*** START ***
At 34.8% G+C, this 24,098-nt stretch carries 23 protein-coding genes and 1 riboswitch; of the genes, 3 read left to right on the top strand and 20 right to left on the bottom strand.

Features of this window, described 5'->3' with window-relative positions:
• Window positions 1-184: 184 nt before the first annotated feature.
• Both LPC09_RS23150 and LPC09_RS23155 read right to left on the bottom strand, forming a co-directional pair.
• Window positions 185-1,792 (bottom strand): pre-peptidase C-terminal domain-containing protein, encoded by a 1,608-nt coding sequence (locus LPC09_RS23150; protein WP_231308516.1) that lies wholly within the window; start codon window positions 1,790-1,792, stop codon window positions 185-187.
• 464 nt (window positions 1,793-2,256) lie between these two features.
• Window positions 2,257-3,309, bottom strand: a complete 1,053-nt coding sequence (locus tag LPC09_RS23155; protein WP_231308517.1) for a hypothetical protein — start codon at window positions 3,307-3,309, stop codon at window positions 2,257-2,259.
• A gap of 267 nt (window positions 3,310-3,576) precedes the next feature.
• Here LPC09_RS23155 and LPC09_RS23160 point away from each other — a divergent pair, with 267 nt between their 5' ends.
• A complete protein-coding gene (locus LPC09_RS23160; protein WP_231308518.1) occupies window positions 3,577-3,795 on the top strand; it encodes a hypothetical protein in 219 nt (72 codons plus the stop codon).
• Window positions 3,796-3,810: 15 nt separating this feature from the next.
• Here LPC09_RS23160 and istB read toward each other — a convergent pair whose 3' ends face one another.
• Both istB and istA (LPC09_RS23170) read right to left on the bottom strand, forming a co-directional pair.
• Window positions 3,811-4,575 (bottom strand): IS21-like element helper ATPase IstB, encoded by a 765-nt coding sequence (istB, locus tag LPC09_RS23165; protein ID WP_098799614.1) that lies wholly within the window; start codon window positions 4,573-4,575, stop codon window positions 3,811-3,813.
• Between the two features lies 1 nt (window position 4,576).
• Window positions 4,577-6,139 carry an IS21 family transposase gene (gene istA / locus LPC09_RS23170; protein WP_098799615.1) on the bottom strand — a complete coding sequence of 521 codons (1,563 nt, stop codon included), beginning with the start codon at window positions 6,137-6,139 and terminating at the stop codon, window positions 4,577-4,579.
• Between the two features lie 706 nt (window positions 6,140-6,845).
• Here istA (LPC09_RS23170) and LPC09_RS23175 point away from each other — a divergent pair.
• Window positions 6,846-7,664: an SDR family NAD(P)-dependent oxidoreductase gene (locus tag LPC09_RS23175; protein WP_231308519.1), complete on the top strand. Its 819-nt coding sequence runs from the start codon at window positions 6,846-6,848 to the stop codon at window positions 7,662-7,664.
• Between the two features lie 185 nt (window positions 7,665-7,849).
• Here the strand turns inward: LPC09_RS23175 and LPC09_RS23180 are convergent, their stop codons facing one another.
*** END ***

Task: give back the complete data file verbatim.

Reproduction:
At 34.8% G+C, this 24,098-nt stretch carries 23 protein-coding genes and 1 riboswitch; of the genes, 3 read left to right on the top strand and 20 right to left on the bottom strand.

Features of this window, described 5'->3' with window-relative positions:
• Window positions 1-184: 184 nt before the first annotated feature.
• Both LPC09_RS23150 and LPC09_RS23155 read right to left on the bottom strand, forming a co-directional pair.
• Window positions 185-1,792 (bottom strand): pre-peptidase C-terminal domain-containing protein, encoded by a 1,608-nt coding sequence (locus LPC09_RS23150; protein WP_231308516.1) that lies wholly within the window; start codon window positions 1,790-1,792, stop codon window positions 185-187.
• 464 nt (window positions 1,793-2,256) lie between these two features.
• Window positions 2,257-3,309, bottom strand: a complete 1,053-nt coding sequence (locus tag LPC09_RS23155; protein WP_231308517.1) for a hypothetical protein — start codon at window positions 3,307-3,309, stop codon at window positions 2,257-2,259.
• A gap of 267 nt (window positions 3,310-3,576) precedes the next feature.
• Here LPC09_RS23155 and LPC09_RS23160 point away from each other — a divergent pair, with 267 nt between their 5' ends.
• A complete protein-coding gene (locus LPC09_RS23160; protein WP_231308518.1) occupies window positions 3,577-3,795 on the top strand; it encodes a hypothetical protein in 219 nt (72 codons plus the stop codon).
• Window positions 3,796-3,810: 15 nt separating this feature from the next.
• Here LPC09_RS23160 and istB read toward each other — a convergent pair whose 3' ends face one another.
• Both istB and istA (LPC09_RS23170) read right to left on the bottom strand, forming a co-directional pair.
• Window positions 3,811-4,575 (bottom strand): IS21-like element helper ATPase IstB, encoded by a 765-nt coding sequence (istB, locus tag LPC09_RS23165; protein ID WP_098799614.1) that lies wholly within the window; start codon window positions 4,573-4,575, stop codon window positions 3,811-3,813.
• Between the two features lies 1 nt (window position 4,576).
• Window positions 4,577-6,139 carry an IS21 family transposase gene (gene istA / locus LPC09_RS23170; protein WP_098799615.1) on the bottom strand — a complete coding sequence of 521 codons (1,563 nt, stop codon included), beginning with the start codon at window positions 6,137-6,139 and terminating at the stop codon, window positions 4,577-4,579.
• Between the two features lie 706 nt (window positions 6,140-6,845).
• Here istA (LPC09_RS23170) and LPC09_RS23175 point away from each other — a divergent pair.
• Window positions 6,846-7,664: an SDR family NAD(P)-dependent oxidoreductase gene (locus tag LPC09_RS23175; protein WP_231308519.1), complete on the top strand. Its 819-nt coding sequence runs from the start codon at window positions 6,846-6,848 to the stop codon at window positions 7,662-7,664.
• Between the two features lie 185 nt (window positions 7,665-7,849).
• Here the strand turns inward: LPC09_RS23175 and LPC09_RS23180 are convergent, their stop codons facing one another.